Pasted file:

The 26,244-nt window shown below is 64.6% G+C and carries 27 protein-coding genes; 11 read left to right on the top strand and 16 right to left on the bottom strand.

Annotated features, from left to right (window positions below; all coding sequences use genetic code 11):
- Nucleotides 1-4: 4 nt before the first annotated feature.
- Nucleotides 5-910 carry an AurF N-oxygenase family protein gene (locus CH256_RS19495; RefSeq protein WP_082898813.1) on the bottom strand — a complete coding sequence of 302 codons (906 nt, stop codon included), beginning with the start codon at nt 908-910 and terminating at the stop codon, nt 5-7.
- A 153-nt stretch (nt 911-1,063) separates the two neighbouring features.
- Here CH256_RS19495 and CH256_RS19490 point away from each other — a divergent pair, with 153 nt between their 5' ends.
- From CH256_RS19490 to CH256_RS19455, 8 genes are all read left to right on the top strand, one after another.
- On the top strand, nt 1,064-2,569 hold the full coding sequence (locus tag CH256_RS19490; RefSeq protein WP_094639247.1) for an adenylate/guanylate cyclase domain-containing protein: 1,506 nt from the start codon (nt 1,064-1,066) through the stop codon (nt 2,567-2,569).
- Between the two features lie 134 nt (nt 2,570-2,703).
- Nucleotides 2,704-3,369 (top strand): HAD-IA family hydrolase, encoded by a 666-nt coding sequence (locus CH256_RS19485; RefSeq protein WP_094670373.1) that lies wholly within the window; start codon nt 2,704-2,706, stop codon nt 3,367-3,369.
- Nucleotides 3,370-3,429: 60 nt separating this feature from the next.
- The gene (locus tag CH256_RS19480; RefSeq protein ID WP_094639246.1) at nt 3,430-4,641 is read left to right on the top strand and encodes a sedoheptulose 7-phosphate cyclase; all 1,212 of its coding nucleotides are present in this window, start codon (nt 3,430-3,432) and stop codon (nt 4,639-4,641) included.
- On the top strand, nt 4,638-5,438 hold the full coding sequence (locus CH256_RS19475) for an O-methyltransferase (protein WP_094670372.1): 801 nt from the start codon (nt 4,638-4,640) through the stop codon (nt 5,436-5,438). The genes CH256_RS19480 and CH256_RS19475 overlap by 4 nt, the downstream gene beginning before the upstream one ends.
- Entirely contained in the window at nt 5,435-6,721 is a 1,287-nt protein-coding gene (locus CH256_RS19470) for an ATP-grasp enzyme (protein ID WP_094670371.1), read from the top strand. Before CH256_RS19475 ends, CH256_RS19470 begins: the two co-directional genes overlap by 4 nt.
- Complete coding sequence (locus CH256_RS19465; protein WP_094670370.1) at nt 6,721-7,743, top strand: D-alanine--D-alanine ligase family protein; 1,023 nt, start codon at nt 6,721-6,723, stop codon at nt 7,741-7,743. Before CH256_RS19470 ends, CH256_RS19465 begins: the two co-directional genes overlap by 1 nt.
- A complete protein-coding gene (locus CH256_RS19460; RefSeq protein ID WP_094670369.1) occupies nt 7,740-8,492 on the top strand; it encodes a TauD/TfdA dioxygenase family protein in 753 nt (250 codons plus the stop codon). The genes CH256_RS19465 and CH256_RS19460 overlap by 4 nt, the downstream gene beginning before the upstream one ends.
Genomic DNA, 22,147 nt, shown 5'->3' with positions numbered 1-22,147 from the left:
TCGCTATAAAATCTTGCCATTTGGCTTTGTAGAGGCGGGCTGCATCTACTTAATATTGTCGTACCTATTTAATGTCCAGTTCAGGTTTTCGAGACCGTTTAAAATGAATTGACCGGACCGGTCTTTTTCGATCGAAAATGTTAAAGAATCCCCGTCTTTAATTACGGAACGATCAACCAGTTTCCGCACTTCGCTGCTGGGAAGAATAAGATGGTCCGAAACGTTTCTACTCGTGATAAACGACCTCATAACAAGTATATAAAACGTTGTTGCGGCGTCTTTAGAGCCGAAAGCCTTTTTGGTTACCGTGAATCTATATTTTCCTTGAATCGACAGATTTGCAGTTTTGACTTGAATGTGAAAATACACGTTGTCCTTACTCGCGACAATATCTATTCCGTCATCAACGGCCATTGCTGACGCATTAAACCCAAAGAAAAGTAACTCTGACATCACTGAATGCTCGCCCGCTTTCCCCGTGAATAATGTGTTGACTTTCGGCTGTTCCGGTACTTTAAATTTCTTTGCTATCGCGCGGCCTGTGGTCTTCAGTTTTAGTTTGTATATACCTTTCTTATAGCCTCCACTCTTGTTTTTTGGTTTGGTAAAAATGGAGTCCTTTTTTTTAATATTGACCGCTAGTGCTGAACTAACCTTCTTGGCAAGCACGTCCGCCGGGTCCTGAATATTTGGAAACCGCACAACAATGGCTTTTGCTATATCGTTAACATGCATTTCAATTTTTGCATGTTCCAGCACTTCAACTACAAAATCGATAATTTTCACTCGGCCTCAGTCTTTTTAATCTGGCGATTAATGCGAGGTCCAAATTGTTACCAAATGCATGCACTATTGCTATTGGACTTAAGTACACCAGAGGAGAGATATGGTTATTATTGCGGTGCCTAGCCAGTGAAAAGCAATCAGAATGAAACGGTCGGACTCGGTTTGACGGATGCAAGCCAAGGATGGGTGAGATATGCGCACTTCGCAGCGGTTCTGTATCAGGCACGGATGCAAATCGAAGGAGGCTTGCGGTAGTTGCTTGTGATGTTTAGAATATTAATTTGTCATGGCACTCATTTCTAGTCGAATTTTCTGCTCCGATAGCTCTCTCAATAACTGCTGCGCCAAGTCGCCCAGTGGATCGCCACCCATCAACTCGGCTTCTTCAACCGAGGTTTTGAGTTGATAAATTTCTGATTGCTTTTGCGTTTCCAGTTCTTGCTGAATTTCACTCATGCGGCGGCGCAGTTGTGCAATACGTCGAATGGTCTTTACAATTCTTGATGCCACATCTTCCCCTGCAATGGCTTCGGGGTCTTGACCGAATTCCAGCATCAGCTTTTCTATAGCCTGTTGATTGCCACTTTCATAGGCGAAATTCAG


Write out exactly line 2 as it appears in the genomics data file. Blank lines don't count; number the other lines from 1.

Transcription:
Annotated features, from left to right (window positions below; all coding sequences use genetic code 11):